Now explain this one to me. Stanley Kubrick spent the better part of his life burying his first feature, the perfectly fine fledgling effort Fear and Desire (1953). I remember he was rather furious when it played at the Film Forum sometime in the 1990s, as he was loathe to have it seen in public.
After his death, the story I heard was that his family permitted the film to be seen once on a European TV channel (can’t confirm or deny this). In any case, it’s noted online that a print of it is held by the Eastman House in Rochester, and it’s obvious that it has done the rep circuit. A few years back, bootlegs of it started appearing for sale, although most were grainy, bleary-looking, and most bounced. Now, it has been pointed out to me by illustrator and fellow blogger Stephen Kroninger that the whole damned thing is up on YouTube in its bleary, crappy-lookin’ state, and has been for, oh, ten months!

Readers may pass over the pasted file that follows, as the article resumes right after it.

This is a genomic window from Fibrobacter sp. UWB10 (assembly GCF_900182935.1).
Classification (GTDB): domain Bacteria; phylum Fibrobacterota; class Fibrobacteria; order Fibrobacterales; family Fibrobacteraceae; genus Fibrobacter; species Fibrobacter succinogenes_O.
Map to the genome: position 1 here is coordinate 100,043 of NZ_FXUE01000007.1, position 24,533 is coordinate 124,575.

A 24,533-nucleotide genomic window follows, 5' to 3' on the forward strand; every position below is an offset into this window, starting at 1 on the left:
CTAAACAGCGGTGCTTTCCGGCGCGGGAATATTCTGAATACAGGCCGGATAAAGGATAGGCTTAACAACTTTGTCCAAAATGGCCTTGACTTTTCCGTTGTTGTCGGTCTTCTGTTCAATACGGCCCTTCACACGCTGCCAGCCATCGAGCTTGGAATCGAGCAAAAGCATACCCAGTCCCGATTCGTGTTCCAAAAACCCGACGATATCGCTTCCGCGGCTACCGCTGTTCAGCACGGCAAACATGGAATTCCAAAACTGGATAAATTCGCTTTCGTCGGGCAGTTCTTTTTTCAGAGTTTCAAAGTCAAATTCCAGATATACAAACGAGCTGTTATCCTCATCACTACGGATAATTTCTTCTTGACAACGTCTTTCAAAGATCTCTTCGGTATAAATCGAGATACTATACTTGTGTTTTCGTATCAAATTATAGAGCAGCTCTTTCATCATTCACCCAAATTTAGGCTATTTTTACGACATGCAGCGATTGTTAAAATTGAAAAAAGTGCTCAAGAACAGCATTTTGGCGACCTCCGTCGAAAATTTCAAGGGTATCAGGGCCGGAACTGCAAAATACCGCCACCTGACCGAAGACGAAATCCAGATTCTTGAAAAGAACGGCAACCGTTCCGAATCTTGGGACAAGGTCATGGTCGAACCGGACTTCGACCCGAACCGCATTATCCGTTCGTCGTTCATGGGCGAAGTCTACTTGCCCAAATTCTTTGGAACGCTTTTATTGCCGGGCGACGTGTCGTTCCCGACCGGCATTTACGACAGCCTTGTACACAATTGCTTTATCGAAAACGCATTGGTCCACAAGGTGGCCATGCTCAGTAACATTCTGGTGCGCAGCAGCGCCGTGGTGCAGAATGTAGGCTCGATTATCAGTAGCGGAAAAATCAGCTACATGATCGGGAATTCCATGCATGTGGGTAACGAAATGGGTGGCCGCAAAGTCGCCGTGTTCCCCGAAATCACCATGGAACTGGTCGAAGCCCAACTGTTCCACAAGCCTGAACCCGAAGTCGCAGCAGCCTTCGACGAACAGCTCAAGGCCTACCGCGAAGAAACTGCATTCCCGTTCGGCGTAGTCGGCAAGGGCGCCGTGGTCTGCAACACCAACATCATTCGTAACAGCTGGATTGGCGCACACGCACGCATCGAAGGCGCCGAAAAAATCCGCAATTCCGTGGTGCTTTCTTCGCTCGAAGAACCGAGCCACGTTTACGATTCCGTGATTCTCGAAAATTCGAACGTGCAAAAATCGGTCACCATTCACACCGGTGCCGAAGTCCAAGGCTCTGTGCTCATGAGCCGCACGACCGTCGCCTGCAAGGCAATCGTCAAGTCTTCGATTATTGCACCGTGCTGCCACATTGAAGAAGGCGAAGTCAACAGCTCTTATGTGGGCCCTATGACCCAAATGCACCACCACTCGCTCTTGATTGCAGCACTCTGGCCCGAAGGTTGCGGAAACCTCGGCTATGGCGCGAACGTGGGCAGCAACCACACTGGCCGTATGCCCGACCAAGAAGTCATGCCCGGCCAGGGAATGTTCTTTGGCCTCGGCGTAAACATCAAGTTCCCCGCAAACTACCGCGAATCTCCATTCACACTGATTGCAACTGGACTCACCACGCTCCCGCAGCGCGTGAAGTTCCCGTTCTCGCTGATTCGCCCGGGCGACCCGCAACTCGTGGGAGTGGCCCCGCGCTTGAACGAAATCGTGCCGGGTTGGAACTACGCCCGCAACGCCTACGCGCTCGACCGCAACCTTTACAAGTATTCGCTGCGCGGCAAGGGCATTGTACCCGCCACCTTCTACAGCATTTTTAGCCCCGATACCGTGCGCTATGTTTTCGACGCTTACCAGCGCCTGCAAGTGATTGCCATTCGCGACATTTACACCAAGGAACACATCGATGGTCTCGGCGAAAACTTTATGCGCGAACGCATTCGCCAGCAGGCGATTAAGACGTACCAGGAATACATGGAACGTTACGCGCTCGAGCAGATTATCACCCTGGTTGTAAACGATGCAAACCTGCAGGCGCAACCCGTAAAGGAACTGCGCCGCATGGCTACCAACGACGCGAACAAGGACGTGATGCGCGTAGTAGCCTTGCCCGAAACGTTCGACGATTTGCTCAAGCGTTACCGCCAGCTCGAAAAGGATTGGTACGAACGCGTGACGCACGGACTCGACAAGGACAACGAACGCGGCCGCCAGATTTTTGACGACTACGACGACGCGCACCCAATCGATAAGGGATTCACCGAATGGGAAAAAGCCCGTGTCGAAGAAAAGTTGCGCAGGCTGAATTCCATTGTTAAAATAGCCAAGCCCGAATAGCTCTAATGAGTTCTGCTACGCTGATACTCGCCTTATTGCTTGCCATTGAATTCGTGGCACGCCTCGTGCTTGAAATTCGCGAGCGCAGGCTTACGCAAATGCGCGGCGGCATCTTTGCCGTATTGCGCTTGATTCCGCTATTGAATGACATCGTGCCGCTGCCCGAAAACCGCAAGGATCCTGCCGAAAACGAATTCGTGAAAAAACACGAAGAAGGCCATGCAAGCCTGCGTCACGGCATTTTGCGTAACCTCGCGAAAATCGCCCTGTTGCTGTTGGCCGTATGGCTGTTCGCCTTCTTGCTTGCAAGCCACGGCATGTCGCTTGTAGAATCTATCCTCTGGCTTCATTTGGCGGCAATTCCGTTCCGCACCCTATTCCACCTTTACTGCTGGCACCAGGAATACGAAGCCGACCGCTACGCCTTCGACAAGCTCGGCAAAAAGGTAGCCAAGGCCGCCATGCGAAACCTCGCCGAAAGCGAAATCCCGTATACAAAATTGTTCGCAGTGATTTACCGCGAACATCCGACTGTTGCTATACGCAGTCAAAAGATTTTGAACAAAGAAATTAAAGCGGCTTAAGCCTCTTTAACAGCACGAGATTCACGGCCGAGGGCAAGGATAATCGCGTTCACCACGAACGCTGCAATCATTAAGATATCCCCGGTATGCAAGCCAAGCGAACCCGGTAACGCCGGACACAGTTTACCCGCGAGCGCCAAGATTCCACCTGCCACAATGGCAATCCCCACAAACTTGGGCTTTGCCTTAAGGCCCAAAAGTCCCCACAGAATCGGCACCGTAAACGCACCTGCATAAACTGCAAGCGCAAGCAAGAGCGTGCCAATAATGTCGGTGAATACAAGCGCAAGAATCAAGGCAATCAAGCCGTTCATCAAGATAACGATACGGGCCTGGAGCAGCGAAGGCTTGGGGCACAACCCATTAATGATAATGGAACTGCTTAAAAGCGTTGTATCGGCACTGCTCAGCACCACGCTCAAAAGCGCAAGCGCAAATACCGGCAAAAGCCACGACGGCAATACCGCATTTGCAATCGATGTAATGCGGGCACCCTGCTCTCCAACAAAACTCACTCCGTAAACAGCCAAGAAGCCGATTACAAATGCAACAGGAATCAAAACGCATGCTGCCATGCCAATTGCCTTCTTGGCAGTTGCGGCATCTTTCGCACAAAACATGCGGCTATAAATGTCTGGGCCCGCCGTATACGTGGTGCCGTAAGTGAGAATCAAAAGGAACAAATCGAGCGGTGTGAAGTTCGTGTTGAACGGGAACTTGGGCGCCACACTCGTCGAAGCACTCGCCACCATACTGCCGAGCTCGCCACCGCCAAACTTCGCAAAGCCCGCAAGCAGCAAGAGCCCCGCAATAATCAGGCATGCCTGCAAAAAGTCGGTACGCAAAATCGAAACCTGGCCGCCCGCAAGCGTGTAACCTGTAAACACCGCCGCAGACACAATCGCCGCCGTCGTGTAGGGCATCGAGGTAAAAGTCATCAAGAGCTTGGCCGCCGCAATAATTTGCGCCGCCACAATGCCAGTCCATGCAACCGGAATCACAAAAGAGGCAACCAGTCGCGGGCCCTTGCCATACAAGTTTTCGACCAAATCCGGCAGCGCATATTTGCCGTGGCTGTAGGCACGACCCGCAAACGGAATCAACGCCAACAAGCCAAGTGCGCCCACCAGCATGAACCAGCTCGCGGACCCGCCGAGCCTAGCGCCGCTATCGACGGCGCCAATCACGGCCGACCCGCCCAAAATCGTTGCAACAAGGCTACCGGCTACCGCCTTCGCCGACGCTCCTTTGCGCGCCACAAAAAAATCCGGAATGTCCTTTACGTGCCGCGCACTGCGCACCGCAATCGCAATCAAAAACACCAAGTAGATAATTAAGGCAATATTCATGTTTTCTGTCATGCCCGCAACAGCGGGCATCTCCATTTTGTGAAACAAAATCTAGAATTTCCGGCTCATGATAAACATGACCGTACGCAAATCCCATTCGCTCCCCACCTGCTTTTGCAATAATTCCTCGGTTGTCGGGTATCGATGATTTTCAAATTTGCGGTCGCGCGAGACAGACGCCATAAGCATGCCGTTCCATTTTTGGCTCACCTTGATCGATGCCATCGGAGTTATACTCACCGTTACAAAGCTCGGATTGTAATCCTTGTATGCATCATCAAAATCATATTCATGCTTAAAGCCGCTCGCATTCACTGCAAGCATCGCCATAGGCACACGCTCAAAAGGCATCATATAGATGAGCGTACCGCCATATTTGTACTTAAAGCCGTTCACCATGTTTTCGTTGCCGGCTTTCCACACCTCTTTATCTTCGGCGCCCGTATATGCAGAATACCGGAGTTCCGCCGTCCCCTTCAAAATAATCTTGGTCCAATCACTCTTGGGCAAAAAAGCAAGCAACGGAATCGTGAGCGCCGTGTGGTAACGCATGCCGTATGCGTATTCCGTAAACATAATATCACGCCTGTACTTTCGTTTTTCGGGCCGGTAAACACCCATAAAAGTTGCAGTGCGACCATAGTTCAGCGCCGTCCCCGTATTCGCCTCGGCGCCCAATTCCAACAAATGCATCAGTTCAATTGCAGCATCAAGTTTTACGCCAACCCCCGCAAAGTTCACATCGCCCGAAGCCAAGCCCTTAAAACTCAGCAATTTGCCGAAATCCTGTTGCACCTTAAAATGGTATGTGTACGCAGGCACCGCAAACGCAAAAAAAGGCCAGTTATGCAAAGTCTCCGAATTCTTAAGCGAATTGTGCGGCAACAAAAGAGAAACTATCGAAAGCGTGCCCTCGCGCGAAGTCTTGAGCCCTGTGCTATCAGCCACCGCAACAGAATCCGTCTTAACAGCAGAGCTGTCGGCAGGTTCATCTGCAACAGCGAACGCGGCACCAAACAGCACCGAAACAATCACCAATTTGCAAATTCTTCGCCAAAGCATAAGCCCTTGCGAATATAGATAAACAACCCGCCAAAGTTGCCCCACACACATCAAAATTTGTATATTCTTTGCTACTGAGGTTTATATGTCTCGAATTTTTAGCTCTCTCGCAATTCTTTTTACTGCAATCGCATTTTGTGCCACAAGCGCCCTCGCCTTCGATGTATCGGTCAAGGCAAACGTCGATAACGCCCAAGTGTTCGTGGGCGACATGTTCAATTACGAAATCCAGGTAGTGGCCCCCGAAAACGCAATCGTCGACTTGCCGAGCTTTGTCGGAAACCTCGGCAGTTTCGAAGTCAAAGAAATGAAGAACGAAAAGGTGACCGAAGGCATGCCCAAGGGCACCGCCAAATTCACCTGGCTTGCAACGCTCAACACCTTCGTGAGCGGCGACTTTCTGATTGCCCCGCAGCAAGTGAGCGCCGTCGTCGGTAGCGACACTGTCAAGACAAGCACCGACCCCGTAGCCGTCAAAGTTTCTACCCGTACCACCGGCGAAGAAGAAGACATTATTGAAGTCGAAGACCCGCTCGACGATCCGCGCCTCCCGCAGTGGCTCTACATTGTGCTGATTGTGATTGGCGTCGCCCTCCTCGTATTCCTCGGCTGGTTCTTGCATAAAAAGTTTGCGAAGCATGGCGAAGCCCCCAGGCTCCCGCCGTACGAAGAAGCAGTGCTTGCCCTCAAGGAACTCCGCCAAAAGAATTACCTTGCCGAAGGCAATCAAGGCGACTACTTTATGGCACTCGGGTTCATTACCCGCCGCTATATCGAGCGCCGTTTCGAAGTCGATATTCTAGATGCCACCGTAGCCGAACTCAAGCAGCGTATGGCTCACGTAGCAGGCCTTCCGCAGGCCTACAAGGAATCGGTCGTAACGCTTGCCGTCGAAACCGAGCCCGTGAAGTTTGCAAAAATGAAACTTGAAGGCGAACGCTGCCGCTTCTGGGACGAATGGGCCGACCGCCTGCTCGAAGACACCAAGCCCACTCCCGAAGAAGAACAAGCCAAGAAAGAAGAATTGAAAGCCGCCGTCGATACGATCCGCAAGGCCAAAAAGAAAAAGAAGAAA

The odd part about this is that this must have been brought to the attention of the Kubrick estate, which is looking the other way. A very cool and wonderful maneuver, but wouldn’t it make sense to just make the film publicly available in a pristine print from dad’s own archives? (You just know that Stan had a copy sitting around somewhere in his British archive.) Perhaps Kubrick put some provision in his legal papers to keep the thing from ever coming out, but it’s strange that it has surfaced so readily, when we all still are waitin’ to see those goofy pie-fight scenes from Dr. Strangelove that reportedly exist in British archives but are, natch, legally barred from being shown in public.
I haven’t seen the film since it played Film Forum, but my take on it was that it’s a very competent first effort, plagued by only some corny narration and a pat screenplay. It plays like a “student film” (though made at a time when there were no film schools), and shows Kubrick’s debt to the Soviet masters and other “noble peasant” pictures. It’s actually not that bad at all — but you’d be hard pressed to know that from this print.